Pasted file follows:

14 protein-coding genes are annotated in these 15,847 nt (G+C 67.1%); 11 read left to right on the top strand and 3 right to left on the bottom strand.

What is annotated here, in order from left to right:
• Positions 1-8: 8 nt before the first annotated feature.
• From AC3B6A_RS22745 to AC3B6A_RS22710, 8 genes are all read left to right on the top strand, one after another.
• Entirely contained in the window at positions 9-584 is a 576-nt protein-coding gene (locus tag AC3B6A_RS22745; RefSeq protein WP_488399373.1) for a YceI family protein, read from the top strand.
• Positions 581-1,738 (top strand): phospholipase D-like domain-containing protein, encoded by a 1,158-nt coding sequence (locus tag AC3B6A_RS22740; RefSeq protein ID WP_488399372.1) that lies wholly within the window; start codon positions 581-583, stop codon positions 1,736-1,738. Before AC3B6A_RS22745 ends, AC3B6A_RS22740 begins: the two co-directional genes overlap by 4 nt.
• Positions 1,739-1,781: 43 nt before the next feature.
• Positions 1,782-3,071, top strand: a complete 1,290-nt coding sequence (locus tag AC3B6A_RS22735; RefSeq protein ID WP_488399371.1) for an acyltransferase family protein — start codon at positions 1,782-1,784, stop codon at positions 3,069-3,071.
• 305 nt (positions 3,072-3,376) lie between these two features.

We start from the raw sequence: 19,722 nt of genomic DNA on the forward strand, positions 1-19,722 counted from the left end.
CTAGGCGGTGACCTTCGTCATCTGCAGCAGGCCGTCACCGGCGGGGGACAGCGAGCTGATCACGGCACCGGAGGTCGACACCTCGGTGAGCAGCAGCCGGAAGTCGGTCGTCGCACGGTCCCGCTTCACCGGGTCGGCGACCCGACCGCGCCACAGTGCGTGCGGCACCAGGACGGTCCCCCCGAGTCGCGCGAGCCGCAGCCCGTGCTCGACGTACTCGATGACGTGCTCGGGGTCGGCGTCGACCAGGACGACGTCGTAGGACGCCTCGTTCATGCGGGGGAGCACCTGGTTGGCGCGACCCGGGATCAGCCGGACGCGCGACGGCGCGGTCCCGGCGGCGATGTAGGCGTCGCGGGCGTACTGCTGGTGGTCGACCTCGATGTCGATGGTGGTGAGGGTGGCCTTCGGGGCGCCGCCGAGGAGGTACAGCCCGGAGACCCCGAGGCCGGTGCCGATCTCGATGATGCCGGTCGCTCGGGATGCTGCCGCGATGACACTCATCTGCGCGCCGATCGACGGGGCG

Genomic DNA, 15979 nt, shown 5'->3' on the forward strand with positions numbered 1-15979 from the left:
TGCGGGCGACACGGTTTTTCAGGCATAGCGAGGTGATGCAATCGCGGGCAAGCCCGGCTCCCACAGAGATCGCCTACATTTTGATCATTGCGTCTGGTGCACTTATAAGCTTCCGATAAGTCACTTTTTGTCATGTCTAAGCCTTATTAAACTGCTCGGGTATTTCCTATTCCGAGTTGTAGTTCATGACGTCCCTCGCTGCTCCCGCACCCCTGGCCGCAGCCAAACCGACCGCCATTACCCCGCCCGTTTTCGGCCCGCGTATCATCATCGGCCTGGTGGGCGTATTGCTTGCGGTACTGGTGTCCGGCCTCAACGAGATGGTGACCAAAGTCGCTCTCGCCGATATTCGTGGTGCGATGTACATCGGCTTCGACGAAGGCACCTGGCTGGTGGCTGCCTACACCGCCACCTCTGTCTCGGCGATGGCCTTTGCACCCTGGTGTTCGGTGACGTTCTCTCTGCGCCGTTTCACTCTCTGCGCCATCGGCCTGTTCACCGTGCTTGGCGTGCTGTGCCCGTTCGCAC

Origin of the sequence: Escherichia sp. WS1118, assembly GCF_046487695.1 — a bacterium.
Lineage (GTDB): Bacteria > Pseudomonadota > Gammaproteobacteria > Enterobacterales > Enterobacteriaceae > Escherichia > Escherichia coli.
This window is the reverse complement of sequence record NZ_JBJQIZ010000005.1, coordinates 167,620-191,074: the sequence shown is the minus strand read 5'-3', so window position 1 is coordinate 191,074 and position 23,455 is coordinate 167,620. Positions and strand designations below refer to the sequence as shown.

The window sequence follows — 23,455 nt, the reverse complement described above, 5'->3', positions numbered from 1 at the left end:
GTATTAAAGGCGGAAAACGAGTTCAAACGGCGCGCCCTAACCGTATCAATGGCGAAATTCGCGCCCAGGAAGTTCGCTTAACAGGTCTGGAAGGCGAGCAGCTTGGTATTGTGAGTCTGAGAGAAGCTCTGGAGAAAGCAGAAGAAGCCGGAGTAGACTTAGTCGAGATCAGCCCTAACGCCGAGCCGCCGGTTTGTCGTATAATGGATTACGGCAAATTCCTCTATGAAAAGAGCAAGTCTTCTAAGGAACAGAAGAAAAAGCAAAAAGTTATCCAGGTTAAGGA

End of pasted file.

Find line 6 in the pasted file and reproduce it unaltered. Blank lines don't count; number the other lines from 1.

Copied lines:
• Positions 581-1,738 (top strand): phospholipase D-like domain-containing protein, encoded by a 1,158-nt coding sequence (locus tag AC3B6A_RS22740; RefSeq protein ID WP_488399372.1) that lies wholly within the window; start codon positions 581-583, stop codon positions 1,736-1,738. Before AC3B6A_RS22745 ends, AC3B6A_RS22740 begins: the two co-directional genes overlap by 4 nt.